For the third time in three years, Goessel High School has been recognized as a bronze medalist in U.S. News and World Report’s annual “Best High Schools” report, using data from the 2009-10 school year.
To qualify for a bronze medal, a school must perform better than statistically expected on reading and math assessments, factoring in the portion of economically disadvantaged students. A school’s disadvantaged — African-American, Hispanic, and poor — students must also perform better than the statewide average for students in those categories.
About 29 percent of schools analyzed nationwide received a bronze medal or higher. To qualify for silver or gold designation, U.S. News and World Report measured students’ college-readiness using Advanced Placement and International Baccalaureate programs for metrics.
Because GHS doesn’t use either of those programs, the school didn’t qualify for silver or gold. That doesn’t mean the school doesn’t prepare students for college, though. Counselor Janna Duerksen said the school offers all of the Kansas Board of Regents curriculum locally and encourages students to take the ACT college assessment multiple times.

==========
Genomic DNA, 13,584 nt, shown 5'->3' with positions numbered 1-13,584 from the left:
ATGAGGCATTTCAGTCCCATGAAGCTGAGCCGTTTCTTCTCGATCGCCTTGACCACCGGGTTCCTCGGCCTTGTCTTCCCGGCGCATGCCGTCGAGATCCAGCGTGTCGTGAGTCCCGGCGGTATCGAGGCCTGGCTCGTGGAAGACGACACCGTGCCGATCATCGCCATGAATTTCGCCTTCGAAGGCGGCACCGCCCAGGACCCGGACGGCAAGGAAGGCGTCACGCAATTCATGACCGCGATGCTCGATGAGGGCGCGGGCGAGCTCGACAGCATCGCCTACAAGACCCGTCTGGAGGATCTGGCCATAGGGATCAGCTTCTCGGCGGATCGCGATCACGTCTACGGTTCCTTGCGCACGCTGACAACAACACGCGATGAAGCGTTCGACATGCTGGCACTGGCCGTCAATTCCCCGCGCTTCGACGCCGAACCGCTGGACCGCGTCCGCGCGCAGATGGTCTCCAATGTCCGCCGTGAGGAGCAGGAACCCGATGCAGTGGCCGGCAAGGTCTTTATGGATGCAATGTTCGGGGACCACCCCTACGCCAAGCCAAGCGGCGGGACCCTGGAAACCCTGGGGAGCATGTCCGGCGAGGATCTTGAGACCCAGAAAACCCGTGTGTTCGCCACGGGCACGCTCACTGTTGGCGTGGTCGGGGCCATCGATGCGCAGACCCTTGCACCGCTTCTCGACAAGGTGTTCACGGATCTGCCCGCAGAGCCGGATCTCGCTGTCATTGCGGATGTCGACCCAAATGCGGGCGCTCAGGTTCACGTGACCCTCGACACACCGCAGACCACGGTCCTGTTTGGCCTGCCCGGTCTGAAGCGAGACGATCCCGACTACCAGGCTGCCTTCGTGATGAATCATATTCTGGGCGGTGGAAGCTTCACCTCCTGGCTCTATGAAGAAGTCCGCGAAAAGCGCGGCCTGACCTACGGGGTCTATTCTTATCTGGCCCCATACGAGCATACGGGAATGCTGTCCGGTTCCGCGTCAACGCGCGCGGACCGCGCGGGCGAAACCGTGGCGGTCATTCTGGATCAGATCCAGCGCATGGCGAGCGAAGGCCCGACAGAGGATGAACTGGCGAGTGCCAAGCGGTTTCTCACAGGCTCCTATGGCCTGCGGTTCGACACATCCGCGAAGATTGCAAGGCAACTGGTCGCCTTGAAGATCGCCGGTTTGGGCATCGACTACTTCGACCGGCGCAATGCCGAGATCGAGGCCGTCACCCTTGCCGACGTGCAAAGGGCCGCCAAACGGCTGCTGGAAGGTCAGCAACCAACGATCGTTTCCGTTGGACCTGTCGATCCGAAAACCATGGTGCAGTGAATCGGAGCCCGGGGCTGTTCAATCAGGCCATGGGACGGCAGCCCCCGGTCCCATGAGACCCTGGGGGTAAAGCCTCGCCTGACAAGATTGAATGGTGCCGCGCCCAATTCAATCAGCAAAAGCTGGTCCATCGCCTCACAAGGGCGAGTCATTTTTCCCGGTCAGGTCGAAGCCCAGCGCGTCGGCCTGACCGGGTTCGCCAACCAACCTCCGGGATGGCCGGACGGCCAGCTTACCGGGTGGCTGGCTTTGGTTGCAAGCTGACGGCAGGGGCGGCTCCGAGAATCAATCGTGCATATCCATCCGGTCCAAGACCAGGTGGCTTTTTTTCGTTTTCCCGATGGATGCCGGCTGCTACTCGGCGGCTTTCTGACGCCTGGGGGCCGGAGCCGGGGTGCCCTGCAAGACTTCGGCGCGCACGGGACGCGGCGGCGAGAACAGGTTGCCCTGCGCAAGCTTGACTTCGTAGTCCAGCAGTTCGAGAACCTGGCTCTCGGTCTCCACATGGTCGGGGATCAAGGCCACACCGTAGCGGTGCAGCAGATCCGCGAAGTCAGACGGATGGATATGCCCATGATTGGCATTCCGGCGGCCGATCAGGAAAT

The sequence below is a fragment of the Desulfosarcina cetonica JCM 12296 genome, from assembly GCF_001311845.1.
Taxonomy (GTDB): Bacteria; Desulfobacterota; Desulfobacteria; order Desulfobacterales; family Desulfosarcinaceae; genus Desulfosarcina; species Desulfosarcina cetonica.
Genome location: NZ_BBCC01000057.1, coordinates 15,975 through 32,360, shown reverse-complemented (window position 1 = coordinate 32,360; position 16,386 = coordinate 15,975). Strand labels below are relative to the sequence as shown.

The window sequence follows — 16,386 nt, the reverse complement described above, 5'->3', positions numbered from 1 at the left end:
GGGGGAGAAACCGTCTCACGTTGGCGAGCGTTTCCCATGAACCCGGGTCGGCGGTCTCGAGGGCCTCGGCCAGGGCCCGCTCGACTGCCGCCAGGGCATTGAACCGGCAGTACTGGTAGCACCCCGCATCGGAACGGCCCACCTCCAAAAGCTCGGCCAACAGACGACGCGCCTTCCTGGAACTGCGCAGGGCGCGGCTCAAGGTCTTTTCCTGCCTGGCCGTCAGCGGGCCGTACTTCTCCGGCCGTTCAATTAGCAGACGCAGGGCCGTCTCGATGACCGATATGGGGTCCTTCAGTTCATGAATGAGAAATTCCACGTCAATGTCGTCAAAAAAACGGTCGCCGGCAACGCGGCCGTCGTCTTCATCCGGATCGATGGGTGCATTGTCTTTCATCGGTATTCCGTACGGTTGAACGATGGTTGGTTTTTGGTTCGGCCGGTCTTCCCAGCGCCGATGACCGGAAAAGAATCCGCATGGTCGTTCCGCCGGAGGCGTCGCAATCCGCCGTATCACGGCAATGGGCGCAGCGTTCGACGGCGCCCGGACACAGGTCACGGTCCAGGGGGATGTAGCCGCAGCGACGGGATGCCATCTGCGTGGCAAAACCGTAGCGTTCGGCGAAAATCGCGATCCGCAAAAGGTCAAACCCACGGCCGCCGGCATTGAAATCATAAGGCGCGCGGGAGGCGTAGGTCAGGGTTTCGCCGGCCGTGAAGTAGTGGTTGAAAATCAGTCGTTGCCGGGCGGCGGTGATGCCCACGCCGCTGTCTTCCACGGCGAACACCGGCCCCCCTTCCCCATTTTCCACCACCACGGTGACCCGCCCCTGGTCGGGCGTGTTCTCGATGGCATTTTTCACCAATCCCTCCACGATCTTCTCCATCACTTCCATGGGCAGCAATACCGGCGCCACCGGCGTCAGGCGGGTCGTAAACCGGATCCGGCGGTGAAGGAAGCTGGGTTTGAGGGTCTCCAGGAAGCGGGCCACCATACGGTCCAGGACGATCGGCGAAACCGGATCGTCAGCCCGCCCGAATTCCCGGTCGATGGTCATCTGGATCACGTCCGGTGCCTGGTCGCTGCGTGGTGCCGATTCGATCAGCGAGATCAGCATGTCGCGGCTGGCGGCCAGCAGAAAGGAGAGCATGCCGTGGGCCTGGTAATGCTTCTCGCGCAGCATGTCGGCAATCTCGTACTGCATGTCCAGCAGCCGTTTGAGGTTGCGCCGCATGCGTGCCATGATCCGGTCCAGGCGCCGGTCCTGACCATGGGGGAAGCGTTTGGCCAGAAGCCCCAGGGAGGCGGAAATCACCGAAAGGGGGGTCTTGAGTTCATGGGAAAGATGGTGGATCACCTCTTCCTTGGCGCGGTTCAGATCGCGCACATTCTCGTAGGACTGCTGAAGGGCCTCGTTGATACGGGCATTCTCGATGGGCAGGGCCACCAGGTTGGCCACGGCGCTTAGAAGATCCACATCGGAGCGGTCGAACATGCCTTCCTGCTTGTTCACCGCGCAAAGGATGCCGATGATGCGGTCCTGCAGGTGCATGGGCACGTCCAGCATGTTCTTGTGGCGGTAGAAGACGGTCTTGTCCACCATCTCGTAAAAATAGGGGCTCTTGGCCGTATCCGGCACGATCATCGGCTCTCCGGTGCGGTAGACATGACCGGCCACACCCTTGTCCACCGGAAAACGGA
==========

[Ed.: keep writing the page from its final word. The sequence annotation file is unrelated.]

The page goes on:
The school also offers several courses that provide college and high school credit, such as college algebra, calculus, and public speaking. Other college courses can be taken online for dual credit, Duerksen said.
“The sky is the limit,” she said.
USD 411 Superintendent John Fast said everyone in the district deserves a share of the honor. Teachers, students, parents, and the school board all contribute to the atmosphere that made the recognition possible.
“It shows we’re pointed in the right direction for student achievement,” Fast said.